A question that presents itself, first to my mind, is, that a man who abandons the worship of God because /7/ things do not work to suit him—is not fit for an elder. The prevalent idea, that a man is at liberty to forsake the assembly of the saints, and the worship of the church because things do not go to suit his idea—is contrary to the teaching of God's word and destructive of all church harmony. If all men do this we can never have a church. No church is conducted so as to suit the ideas of all. Indeed I never knew a church that was in all respects conducted to suit the ideas of any one. If men and women are to quit the service of the church, when this or that does not suit them, all church order and church work are gone.

The apostles dealt with churches with very great evils in them. The Corinthian church had a man living with his own father's wife. The church was sustaining him in it, until Paul commanded them to put him away from them. He did not intimate any emergency in which a man can withdraw from a church of Christ. A mistake in the application of a law of God does not unchristianize a church that makes the mistake. It is only a deliberate setting aside of the law or the adoption of a practice they know there is neither precept regarding or example authorizing, in the Scriptures. This is deliberate rejection of God as law-maker—this unchristianizes a church. Changes a church of God into a synagogue of Satan.

But the mistake of the application of a law cannot work this fatal result, else there is no church of God on earth. It is a difficult question to determine exactly the limit of the law forbidding women to teach or to usurp authority publicly. It is clear women must teach privately or be condemned. They must teach their children—they must teach their husbands who are more ignorant than they. They must do this not in an assuming, authoritative way—but in a modest deferential manner—just as a child may and must teach its parents. It is not only right for a woman to teach her own family, but others also. Priscilla united with Aquilla in teaching Apollos, an eloquent preacher, Philip the evangelist one of the seven, had four daughters who prophesied. They did not get up before promiscuous assembles, but they in the presence of men and women—their brethren and sisters, among them Paul, prophesied.

Then the Spirit 1 Cor. xi, tells the woman who prays, she must have her head covered—while this praying was not public prayer in the church assembly, it was clearly when some were present. She may not have spoken audibly, yet she prayed and those present saw she did it.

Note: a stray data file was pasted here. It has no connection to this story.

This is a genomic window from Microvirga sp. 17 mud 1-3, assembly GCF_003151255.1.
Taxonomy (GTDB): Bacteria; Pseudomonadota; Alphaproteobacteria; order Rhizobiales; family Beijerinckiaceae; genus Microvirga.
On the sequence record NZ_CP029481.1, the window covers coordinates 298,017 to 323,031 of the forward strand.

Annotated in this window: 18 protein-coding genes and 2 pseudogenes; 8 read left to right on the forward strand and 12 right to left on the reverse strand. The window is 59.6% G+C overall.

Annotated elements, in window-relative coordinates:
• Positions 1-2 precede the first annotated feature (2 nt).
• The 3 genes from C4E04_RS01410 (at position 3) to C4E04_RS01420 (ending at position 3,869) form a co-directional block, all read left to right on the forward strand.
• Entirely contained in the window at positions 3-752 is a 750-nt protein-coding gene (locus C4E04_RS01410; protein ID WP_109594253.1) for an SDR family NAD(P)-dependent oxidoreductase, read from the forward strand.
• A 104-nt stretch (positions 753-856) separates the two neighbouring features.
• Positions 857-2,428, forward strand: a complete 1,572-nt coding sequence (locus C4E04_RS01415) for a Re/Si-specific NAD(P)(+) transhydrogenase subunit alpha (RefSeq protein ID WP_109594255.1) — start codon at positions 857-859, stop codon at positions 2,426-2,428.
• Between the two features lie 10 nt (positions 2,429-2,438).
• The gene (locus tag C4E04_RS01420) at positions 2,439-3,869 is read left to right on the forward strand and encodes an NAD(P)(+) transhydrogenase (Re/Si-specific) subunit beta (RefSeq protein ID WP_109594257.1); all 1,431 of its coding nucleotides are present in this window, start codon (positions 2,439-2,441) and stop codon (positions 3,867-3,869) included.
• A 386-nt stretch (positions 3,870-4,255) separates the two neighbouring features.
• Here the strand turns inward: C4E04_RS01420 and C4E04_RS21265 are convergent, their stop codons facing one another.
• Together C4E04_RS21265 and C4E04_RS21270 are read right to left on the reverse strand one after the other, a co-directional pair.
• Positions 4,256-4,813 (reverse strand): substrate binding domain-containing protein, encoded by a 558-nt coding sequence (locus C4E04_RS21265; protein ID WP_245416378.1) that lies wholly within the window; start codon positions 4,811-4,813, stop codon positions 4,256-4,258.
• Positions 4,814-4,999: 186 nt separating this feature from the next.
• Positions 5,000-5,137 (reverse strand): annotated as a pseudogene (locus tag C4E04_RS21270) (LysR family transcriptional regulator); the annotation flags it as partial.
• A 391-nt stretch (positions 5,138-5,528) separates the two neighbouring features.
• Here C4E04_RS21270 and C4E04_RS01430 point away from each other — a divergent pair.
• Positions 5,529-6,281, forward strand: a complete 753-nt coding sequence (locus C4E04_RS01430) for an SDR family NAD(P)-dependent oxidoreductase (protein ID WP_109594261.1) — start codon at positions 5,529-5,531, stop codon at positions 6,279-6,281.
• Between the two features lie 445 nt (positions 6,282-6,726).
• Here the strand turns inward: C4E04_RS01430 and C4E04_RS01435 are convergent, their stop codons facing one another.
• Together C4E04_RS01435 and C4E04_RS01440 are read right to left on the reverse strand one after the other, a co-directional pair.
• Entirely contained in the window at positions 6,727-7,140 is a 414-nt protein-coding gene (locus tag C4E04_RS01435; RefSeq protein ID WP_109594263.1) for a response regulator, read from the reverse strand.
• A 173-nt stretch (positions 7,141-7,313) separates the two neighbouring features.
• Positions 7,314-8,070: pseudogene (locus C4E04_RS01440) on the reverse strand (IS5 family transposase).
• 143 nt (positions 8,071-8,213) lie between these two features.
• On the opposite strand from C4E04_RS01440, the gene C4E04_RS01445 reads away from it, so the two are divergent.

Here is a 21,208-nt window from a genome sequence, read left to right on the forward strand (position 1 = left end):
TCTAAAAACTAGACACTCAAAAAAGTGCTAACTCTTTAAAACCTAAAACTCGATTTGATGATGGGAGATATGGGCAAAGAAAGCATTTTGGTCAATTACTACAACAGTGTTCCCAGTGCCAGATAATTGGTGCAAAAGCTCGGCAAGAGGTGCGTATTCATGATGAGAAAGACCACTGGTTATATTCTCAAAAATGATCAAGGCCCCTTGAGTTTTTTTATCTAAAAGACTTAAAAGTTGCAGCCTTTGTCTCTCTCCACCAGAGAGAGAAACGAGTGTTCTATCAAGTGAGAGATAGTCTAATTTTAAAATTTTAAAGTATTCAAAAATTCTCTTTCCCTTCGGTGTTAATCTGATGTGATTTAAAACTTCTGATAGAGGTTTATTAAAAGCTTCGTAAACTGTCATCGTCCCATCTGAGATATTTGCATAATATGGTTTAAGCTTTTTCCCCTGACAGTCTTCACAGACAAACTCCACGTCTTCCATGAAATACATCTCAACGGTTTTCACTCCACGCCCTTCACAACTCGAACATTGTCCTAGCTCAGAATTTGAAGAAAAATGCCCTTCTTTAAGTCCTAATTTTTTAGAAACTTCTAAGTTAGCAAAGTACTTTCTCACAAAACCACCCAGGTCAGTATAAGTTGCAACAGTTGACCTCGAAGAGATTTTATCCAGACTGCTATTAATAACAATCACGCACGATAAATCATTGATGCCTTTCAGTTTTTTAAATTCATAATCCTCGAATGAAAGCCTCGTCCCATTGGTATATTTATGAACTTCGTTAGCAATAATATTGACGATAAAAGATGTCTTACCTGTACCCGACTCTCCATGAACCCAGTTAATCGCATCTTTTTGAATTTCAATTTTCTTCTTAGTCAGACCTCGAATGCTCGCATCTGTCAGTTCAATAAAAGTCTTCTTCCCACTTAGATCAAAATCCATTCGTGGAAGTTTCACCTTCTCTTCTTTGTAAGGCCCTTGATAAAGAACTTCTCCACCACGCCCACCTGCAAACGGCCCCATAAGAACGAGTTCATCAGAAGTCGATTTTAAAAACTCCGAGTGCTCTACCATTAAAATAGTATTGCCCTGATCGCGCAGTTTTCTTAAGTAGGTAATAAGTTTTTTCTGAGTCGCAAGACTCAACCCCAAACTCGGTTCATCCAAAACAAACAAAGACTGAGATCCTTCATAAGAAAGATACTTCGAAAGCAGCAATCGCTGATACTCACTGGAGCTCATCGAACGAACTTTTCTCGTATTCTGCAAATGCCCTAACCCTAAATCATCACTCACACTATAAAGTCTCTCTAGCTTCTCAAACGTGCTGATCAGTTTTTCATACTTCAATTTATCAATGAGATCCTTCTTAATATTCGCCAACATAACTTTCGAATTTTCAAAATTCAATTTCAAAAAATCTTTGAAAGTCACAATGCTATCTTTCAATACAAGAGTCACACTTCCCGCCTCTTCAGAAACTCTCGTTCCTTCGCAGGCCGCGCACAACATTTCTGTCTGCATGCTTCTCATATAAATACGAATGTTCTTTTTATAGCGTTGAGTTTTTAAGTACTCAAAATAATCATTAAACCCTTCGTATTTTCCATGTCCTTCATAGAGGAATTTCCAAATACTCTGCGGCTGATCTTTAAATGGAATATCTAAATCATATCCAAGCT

Then Acts xvi: 14, Paul went out of the city to the river bank where prayer was wont to be made, and spoke to the women, who were assembled there, and Lydia's heart was opened to receive the truth. The context clearly shows that women were here assembled apart from men for mutual prayer—God sent Paul to teach them. These show that women may assemble together for mutual prayer and edification. The examples show they could teach and prophesy with some men present. Now the point is, how far may this go—before they violate the law given to Timothy, and by Peter, "Let the women learn in silence with all subjection. But I suffer not a woman to teach, nor to usurp authority over the men, but to be in silence. For Adam was first formed then Eve. And Adam was not in the transgression, but the woman being deceived was in the transgression." "Let your women keep silence in the churches, for it is not permitted unto them to speak. But they are commanded to be under obedience as saith the law. And if they will learn anything let them ask their husbands at home, for it is a shame for a woman to speak in the church." 1 Cor. xiv: 34. This seems to me, given as it is, an absolute and universal rule. We can find nothing in the context or occasion that would modify it by temporary or local surroundings. The reason given is one of universal application. It must then have such a reference as not to conflict with the clear examples and teachings of the apostles in other places. We know of no limit, save this, it prohibits women assuming the position of public teacher or preacher, of assuming authority in the management of church affairs, of conducting the worship of the church. But she may in a modest quiet manner teach the gospel to her own family—in a quiet social way, in an assembling of the children and others for studying and learning the will of God, and may engage in those acts of service in the church assembly that she can do in a modest way, neither taking the lead, assuming authority or attracting public attention to herself. This is my judgment as to the line between the permissable and prohibited. But there are difficulties in drawing this line, and for one man to say I draw the line here, and if you do not come exactly to by standard, I will withdraw from you—is to show himself a bigot and to declare his utter unfitness for ruling the church of God. They are not to lord it over God's heritage, but they are to rule in love and by fidelity, in example and precept to the teachings of the Master[.] If the language is pressed literally on all occasions when brethren meet for worship, a woman can not sing or open her mouth or do anything else where brethren and sisters meet.